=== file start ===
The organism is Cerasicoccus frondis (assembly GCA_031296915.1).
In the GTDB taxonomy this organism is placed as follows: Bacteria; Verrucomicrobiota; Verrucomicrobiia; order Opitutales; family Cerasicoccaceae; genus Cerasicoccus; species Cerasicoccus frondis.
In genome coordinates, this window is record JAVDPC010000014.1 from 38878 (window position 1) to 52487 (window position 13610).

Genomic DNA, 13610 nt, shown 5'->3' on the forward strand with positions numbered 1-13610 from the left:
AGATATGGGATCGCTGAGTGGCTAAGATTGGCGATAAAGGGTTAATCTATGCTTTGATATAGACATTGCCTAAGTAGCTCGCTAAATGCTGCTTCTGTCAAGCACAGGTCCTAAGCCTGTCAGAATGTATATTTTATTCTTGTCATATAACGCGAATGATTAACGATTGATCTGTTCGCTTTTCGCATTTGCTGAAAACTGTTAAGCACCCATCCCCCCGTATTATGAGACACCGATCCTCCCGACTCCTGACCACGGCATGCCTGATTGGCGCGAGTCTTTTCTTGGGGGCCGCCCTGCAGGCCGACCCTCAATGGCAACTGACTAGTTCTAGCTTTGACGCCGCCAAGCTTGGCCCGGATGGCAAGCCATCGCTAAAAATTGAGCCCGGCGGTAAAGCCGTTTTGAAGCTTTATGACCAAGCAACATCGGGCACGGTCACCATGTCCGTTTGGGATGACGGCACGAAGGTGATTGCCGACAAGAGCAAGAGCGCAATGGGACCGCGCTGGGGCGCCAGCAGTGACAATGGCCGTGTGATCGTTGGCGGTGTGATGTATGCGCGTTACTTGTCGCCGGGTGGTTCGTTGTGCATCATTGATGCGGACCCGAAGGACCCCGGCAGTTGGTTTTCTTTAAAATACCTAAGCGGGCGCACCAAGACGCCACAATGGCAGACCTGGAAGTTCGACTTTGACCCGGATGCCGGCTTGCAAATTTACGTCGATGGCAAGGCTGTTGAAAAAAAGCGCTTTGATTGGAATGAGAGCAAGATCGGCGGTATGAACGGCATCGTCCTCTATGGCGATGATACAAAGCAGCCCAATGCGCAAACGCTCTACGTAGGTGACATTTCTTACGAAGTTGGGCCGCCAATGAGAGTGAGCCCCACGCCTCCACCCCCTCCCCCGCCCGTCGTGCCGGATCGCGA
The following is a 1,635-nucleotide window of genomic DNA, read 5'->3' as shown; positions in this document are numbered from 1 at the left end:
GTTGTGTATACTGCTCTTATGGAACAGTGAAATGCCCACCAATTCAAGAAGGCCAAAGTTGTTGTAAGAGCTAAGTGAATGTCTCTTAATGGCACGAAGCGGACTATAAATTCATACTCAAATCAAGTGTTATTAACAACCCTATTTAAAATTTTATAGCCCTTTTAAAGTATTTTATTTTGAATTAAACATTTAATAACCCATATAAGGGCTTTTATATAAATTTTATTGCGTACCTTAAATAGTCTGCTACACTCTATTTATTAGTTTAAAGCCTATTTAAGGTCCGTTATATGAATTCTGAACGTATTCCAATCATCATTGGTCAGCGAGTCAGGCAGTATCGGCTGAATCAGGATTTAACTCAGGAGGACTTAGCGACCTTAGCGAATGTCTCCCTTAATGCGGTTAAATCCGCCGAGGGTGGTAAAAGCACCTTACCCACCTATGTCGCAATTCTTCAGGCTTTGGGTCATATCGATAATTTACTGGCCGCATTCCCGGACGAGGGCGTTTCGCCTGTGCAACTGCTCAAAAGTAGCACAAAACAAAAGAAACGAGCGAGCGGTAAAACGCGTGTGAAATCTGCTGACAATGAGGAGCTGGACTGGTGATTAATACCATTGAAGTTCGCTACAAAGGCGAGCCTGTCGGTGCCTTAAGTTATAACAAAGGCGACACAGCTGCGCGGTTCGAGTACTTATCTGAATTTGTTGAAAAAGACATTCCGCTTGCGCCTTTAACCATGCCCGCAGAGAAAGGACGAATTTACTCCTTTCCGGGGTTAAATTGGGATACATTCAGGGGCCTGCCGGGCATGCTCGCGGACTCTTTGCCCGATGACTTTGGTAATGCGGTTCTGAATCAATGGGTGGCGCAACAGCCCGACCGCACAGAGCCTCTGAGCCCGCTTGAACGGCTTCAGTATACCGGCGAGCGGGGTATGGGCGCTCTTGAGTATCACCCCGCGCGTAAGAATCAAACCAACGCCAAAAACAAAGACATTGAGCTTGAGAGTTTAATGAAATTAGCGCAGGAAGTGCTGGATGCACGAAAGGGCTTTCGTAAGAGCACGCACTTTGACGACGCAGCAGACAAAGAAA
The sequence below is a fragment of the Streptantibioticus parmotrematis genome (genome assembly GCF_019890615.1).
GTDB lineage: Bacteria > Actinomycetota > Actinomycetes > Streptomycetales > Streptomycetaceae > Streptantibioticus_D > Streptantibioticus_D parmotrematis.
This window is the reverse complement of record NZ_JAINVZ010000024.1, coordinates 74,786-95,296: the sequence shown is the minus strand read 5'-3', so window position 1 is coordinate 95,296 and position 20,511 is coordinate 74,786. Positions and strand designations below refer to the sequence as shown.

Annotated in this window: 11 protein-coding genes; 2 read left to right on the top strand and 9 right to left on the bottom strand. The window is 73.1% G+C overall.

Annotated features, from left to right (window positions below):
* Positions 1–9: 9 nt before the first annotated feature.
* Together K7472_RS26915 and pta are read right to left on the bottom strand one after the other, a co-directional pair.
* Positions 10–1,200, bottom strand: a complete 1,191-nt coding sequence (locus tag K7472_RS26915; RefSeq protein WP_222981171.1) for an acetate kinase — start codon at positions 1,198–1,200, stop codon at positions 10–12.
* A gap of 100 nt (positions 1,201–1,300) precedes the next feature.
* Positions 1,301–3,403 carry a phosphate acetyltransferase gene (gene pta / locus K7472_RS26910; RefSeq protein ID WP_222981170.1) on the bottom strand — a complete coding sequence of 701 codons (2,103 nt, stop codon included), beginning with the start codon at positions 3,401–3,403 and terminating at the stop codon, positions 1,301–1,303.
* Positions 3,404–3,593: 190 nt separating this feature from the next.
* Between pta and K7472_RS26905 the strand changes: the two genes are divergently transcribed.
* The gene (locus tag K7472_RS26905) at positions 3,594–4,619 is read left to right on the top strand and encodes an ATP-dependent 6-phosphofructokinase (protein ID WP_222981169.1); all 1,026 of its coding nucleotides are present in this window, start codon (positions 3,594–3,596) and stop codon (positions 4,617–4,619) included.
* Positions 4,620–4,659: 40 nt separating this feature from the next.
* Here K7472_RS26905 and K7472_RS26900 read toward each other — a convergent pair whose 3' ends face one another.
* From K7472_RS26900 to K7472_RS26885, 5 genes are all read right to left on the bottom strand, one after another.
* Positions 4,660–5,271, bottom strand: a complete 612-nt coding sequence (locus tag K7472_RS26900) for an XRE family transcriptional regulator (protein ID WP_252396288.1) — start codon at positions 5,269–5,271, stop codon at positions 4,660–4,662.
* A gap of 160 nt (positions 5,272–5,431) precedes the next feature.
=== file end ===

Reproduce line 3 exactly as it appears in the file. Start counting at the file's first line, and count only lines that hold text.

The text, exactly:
In genome coordinates, this window is record JAVDPC010000014.1 from 38878 (window position 1) to 52487 (window position 13610).